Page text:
By Idaho House Minority Leader Ilana Rubel, D-Boise
The ballot initiative is the voice of the people. It’s the only mechanism for Idahoans to enact a law when legislators won’t listen. This session, Idahoans’ ballot initiative rights were put on the chopping block, and GOP legislators swung the axe.
It’s already extremely difficult to get an initiative on the ballot, but S1110 would make it essentially impossible by doubling the district signature requirements. Only one initiative has succeeded in recent years — Medicaid expansion — and it wouldn’t have come close to qualifying under S1110. Ever since that passed in 2018, GOP legislators have waged war on ballot initiatives, which survived this long only because Gov. Brad Little vetoed a 2019 legislative assault. This year, despite 80% of Idahoans opposing added restrictions, almost every GOP legislator voted to effectively shut down future citizen-driven ballot initiatives.
Why would they do this? GOP politicians hold every statewide office in Idaho, control the entire federal delegation and 82% of the Legislature. If these GOP legislators truly represent a majority of Idahoans, why are they so afraid of your voice? If they are in fundamental agreement with voters, why work relentlessly to end the only mechanism whereby voters can directly pass a law?
The answer is: The GOP-dominated Legislature does not represent the majority of Idahoans — not even close. The agenda of the GOP politicians running the state may mirror certain lobbyists’ wish lists, but it looks nothing like the agenda of most Idahoans, Democrat or Republican:
77% of Idahoans support funding early childhood education. After blocking a vote on pre-K for eight years, 60% of House GOP members rejected a $6 million federal grant to develop early childhood education programs;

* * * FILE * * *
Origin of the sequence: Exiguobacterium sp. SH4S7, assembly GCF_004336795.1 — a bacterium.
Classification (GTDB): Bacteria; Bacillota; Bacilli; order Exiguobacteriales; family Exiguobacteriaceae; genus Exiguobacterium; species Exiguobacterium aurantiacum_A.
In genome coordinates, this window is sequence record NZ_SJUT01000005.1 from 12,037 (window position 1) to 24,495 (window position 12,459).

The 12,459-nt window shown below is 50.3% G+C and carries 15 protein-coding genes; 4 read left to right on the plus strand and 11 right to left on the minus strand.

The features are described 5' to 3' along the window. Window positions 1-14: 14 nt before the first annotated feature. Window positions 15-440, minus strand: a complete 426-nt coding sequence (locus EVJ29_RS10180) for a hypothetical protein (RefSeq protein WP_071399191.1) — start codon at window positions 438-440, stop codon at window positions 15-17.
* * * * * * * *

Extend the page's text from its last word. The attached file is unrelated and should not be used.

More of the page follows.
61% of Idahoans wanted Medicaid expansion, but GOP legislators blocked a vote for seven years, and most House GOP members voted this session to defund it;
72% of Idahoans support medical cannabis for seriously ill Idahoans, but 86% of Senate GOP members voted to constitutionally ban cannabis for any purpose;
74.5% of Idahoans say their top priority is education, but GOP legislators have put us last in America in education funding, while instead doling out massive tax cuts to the wealthy.
No wonder GOP legislators want to end ballot initiatives, which uncomfortably expose the chasm between what Idahoans want and what they get from their special-interest-driven Legislature. Initiatives provide a path for the people to prevail over politicians, heaven forbid.
To all the mainstream Republicans and Independents out there: If you support public education investment, Medicaid expansion, early childhood education and property tax relief that doesn’t gut local services, this is for you. Idaho Democrats want to advance your agenda, and have a slate of bills targeted at the real problems facing our state — insufficient funding for education, skyrocketing property taxes and crumbling infrastructure, to name a few. It’s hard to make progress, though, when we only hold 18% of the seats in the Legislature and can’t get hearings on our bills.
Every year, elements of the majority party become more and more radicalized, widening the disconnect between GOP legislators and the will of citizens. As long as the disregard of Idahoans’ desires is rewarded with re-election, the problem will only get worse, and will be almost unfixable once they’ve dismantled ballot initiative rights. Our ask of you is simple. Free yourself from party affiliation and vote for candidates who will actually stand up for your rights and priorities, which will often mean voting for the Democrat in a race.
Remember next November. GOP politicians are silencing your voice when they effectively end ballot initiative rights. If they don’t want your voice, do they deserve your vote?
Ilana Rubel is a fifth-term Democratic Senator, serving District 18 in Boise. She is House minority leader, with seats on the Health and Welfare, Resources and Conservation, Transportation and Defense, and Ways and Means committees.
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